Tag Archives: nature

In the Rain: Carter Falls and Madcap Falls

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We know how it is; you plan for your trip, you get excited, you see the mountain from the road (almost there!), then, on the day of the trip- snow at paradise, and raining everywhere else. We know, because it happened to us too. It’s always unfortunate when you can’t see the mountain because of weather, but that doesn’t mean you can’t enjoy the park and the many other views it has to offer.

When we woke up the day of our hike and checked the weather reports (always important!), we saw that there was a storm warning at paradise, and it was raining cats and dogs everywhere else. Checking the weather beforehand and talking to the rangers at the park helped, and so we changed our plans. Instead of a hike near Paradise, that would put us at snow level, we opted for a lower elevation hike in the trees for partial rain coverage. The perfect trail for that? Carter and Madcap Falls.

The Carter Falls and Madcap Falls trail is a 1.1 mile part of the Wonderland Trail, a 92 mile trail that goes around Mt. Rainier National Park. The trailhead is across from the Cougar Rock Campground, about 8 miles from the park entrance, with parking off the side of the road.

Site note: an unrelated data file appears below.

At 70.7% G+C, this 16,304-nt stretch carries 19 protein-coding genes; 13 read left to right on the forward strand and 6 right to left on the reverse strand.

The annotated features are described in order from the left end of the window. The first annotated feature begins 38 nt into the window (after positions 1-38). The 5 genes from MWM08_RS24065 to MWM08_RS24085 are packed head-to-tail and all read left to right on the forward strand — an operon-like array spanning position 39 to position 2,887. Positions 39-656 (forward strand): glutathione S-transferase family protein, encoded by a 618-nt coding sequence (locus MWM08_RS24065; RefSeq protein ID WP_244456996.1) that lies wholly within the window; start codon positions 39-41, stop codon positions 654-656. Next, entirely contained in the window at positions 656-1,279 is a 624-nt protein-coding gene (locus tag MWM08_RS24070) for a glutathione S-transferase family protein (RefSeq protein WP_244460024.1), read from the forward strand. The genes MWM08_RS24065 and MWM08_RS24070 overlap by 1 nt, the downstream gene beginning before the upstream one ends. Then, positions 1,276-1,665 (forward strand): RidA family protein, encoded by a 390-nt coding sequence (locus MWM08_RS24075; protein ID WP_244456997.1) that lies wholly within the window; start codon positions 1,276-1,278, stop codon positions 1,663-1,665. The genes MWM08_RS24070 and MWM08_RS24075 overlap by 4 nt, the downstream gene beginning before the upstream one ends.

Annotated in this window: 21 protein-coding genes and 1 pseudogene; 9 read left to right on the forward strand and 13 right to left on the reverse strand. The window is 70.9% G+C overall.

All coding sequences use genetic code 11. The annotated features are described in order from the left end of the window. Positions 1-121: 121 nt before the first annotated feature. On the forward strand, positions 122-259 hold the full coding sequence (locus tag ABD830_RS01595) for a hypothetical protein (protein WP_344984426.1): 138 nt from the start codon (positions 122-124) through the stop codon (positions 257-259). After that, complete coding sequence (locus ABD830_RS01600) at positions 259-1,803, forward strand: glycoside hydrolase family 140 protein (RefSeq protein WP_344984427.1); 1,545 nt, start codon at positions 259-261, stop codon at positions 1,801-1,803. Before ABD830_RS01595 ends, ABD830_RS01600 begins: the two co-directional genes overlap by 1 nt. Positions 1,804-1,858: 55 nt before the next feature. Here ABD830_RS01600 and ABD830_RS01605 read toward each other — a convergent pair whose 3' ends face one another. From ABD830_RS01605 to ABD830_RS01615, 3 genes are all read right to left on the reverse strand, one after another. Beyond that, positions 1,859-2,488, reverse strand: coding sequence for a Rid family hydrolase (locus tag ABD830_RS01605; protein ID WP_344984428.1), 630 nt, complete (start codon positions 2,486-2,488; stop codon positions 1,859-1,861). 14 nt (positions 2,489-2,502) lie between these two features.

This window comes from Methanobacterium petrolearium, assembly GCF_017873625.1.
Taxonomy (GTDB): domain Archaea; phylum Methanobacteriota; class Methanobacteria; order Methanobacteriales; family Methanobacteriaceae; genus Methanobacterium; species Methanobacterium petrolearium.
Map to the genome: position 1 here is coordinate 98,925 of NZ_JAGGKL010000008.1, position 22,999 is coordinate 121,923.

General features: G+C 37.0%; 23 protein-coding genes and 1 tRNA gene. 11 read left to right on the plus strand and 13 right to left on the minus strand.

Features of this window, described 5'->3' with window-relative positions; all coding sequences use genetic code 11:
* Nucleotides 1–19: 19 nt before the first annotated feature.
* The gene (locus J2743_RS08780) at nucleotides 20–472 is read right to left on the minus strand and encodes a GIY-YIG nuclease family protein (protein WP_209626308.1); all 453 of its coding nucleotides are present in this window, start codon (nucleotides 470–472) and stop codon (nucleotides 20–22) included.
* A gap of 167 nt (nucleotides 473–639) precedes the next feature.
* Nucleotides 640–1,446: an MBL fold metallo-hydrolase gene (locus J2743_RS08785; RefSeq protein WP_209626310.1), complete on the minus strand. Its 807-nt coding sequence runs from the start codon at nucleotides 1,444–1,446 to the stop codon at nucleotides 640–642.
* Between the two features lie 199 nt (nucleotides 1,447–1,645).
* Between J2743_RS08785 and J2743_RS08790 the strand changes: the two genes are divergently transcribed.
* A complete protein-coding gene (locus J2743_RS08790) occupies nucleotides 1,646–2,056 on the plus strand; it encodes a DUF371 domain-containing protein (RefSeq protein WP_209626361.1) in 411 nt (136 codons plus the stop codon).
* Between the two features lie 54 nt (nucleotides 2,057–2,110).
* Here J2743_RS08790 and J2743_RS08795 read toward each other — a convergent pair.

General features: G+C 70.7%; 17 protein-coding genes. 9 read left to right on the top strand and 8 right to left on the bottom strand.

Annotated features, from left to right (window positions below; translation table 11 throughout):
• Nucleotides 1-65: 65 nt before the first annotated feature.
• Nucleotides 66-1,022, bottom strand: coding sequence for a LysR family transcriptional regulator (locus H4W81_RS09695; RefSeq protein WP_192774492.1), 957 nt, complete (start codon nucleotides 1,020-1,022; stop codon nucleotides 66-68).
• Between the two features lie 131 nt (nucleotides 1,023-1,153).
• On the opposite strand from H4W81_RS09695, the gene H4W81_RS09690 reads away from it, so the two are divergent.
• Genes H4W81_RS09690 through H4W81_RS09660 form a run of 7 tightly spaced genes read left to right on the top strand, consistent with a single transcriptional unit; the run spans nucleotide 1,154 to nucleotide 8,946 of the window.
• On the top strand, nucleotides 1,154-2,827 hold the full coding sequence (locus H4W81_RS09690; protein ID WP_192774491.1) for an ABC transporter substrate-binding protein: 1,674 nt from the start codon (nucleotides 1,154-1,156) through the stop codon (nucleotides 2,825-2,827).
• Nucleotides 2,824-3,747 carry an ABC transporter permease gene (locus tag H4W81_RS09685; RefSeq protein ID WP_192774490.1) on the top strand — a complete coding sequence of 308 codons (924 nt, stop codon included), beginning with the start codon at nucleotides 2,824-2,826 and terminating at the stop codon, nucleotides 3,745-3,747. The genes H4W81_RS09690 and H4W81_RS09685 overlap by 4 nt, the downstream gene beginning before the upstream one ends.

The hike starts by crossing the Nisqually riverbed; including walking across a log bridge- kids should have an adult cross with them to be safe. The cliffs across the river are spotted with long, graceful waterfalls, and if there are no clouds, Mt. Rainier can be seen looking up the river. Once you are on the other side of the river you head up into the trees and start making your way to the falls, with the river on your right. It is an uphill hike, but not a steep one.

Carter Falls is a spectacular waterfall with an 80 ft drop. A nice reward for your hike! Just past Carter Falls, 1/10th of a mile up is Madcap Falls, a smaller set of waterfalls in the Nisqually. Fun Fact: the Nisqually River, which flows from the Nisqually Glacier seen above Paradise to the left, feeds Alder Lake, a large lake you pass if you’re entering the park from the southwest.

Hiking is great in that it isn’t necessarily a fair-weather sport. As long as you are prepared, i.e. a waterproof coat, gloves, appropriate shoes, etc., you can still go out in the rain. Wildlife is still out and about, but there are fewer crowds. Check out other good hikes in bad weather in our previous blog ‘Don’t Let the Rain Stop You.’ If you do go out in bad weather, make sure you know the conditions beforehand, you’re prepared, and safe.

Cathedral Falls